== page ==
The media and entertainment industry is constantly changing with the proliferation of non-traditional and digital media channels. Sponsorship agencies need to understand that the way consumers engage with media and entertainment has evolved, and this report details what that means from a gamer’s point of view. Gaming as a popular pastime has played a critical role in shaping the way audiences interact, engage, and consume content as they engage with games and gaming platforms in more ways than ever before. As the entertainment landscape evolves, understanding gaming’s role in global consumer’s everyday life is crucial for sponsorship agencies to identify where gaming sits in the media mix and explore the best synergies.

What sponsorship agencies need to understand about gaming

YouGov’s report examines the entertainment habits of global consumers and where gaming fits in the entertainment landscape, the types of media activities undertaken and what’s keeping consumers entertained. Engagement with gaming, devices used to game and the impact of advertising platforms on brand and product perception is examined. The relationship gamers have with in-game and out-of-game advertising, how best to connect with gamers and how brands and advertisers can form a deep bond with the highly engaged group is also assessed.

Headlines from the report include:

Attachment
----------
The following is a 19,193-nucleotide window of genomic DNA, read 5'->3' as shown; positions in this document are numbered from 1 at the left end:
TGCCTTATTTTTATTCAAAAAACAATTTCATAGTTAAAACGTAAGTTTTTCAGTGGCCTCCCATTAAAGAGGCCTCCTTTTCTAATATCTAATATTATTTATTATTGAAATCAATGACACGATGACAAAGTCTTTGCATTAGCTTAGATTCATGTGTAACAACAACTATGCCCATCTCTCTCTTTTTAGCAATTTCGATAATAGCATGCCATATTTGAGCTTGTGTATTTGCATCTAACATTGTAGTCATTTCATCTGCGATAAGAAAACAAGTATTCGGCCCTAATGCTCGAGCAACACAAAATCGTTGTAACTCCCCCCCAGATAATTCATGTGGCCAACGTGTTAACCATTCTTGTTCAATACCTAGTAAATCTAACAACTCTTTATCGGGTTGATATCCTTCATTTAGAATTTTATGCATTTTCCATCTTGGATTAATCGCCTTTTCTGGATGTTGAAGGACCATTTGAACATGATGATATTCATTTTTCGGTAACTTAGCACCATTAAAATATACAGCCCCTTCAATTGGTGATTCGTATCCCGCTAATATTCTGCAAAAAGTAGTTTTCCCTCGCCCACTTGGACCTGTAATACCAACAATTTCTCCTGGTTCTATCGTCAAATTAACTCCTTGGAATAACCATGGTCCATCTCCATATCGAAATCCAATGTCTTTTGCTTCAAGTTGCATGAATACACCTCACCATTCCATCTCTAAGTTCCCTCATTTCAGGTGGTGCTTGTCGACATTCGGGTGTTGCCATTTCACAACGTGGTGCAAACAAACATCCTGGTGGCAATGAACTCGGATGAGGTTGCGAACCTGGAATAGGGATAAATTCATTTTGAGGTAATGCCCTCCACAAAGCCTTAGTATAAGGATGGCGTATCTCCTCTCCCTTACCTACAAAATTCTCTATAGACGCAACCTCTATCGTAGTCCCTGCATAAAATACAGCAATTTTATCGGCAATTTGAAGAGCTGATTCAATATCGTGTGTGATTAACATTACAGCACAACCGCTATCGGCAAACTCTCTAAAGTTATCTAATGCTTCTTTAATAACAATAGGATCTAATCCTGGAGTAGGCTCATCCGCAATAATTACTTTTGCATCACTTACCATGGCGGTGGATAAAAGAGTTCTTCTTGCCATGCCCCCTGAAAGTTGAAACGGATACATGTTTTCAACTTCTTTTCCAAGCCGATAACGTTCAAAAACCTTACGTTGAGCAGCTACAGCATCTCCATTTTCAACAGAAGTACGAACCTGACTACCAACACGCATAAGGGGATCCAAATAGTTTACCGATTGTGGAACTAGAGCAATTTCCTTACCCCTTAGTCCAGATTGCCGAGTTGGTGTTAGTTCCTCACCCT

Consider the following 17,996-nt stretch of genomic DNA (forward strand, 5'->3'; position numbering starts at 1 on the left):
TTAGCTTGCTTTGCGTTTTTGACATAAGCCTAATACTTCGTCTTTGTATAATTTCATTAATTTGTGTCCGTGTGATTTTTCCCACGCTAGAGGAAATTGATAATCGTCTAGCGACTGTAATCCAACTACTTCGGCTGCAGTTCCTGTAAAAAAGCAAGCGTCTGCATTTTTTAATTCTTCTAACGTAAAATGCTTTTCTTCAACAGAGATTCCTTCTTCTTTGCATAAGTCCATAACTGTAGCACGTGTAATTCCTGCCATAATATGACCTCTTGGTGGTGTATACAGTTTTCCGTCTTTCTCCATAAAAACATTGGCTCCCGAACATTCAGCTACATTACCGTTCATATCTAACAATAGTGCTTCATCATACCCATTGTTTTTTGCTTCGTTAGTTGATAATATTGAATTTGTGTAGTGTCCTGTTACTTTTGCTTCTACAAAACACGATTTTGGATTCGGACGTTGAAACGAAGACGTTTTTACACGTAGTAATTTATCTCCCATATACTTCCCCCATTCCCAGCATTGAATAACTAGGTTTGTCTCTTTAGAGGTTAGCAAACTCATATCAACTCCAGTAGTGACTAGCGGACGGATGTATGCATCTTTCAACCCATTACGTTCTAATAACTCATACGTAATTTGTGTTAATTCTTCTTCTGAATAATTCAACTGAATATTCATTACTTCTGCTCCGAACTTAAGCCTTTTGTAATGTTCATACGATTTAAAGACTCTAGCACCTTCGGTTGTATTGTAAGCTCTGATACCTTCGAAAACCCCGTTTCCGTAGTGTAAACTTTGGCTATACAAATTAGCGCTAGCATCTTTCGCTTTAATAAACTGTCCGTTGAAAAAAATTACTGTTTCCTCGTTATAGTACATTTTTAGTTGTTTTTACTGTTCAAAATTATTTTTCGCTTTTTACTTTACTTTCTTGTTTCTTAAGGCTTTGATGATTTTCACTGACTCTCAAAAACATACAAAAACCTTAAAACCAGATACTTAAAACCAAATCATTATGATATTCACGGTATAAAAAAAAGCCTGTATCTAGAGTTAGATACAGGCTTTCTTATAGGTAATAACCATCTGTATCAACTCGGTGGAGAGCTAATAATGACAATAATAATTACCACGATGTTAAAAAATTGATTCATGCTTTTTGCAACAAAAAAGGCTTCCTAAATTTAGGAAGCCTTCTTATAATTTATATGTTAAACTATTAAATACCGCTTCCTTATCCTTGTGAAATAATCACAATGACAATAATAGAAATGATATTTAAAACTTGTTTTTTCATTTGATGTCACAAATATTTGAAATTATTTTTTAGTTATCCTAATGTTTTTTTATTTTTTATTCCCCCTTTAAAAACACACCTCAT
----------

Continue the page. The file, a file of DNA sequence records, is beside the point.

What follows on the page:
• Digital media engagement is the most popular weekly entertainment activity – Internet-based activities dominate the current global media/ entertainment landscape. Among all global consumers, visiting websites (64%), social media usage (57%) and watching content on video streaming services such as Netflix (48%) are the top weekly media activities and the top entertainment activities undertaken most often. About a third of the global population (31%) engages in playing video games on a weekly basis
  • Gaming ranks highest for under 34s – In terms of global ranking of weekly media activities, gaming ranks 10th overall, jumping to 6th position among global consumers aged under 34 – leaping ahead of print readership, listening to the radio, and watching live, and non-live TV. Among men aged 18-24, weekly gaming moves into the 3rd position, behind broad internet use, and interaction with social media